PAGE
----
Saving Babies – Jennifer Langen

 Jennifer Langen IBO since 2009

Jennifer Langen is smitten. As a new Amway Independent Business Owner in Missouri, she’s discovered she loves selling products people want – especially her current favorite, ARTISTRY® TIME DEFIANCE® Skin Refinishing Lotion. But what really makes her glow is the cause behind each sale.

During a 2007 mission trip to South Africa, she was working at an orphanage when an abandoned baby was brought in. “His bones were protruding. He was starving and sick with tuberculosis,” she says. “We could give him only drops of food at a time.” For nearly a year, Jennifer was part of an international volunteer team caring for him and up to 40 more babies at a time – many of them abandoned by parents dying of AIDS.

“We did everything,” she says. “We got them up, fed them, put them down for naps, changed and bathed them … it was like a lifetime crammed into 10 months.”

Upon returning to the U.S., the daughter of long-time IBOs Derrill and Judy Langen signed up to build an AMWAY business of her own, tapping online social networks and international contacts for sales and sponsoring. “It’s the perfect opportunity to fund my volunteer work,” she says, still haunted and inspired by that abandoned baby. “He would have been left on the street to die. That was when I realized how important this was.”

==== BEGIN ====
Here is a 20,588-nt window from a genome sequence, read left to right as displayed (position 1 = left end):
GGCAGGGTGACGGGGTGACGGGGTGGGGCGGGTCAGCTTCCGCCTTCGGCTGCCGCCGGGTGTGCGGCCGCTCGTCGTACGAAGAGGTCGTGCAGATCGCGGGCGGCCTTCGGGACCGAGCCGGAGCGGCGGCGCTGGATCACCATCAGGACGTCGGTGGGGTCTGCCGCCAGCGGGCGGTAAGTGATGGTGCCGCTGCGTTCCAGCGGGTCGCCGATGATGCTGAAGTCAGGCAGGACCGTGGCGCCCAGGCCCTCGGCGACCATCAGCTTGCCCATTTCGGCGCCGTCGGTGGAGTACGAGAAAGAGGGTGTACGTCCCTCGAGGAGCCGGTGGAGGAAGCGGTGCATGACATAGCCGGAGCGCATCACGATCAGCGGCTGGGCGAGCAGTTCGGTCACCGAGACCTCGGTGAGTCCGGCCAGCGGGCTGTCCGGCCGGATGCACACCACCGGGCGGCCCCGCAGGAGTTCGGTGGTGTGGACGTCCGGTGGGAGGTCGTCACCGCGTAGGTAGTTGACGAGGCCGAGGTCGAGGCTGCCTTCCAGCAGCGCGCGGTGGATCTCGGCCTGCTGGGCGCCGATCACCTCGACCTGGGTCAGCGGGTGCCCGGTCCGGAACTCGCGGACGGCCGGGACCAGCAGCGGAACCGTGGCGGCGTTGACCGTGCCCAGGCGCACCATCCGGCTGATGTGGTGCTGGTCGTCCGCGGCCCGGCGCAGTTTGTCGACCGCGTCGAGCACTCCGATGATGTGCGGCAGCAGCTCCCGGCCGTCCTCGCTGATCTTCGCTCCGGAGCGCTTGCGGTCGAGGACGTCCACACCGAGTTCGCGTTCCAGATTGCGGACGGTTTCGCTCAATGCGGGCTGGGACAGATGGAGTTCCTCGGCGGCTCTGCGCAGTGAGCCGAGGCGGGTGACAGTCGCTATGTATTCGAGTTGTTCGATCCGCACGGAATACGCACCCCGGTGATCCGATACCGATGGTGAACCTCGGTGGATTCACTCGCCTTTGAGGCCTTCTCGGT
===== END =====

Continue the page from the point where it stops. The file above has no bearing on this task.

The average monthly gross income earned by “active” IBOs was $115 (U.S.)/$181 (CAN.).

The percentage of IBOs who achieved Double Diamond and above qualification in FY08 was .0038%.

Based on an independent survey during 2001, approximately 66% of all IBOs of record were found to be active. “Active” means an IBO attempted to make a retail sale, or presented the Amway  Independent Business Owner Compensation Plan, or received bonus money, or attended a company or IBO meeting in the year 2000.

“Gross Income” means the amount received from retail sales, minus the cost of goods sold, plus the amount of Performance Bonus retained. There may be significant business expenses, mostly discretionary, that may be greater in relation to income in the first years of operation. The success depicted may reflect income and investments outside the IBO Plan.

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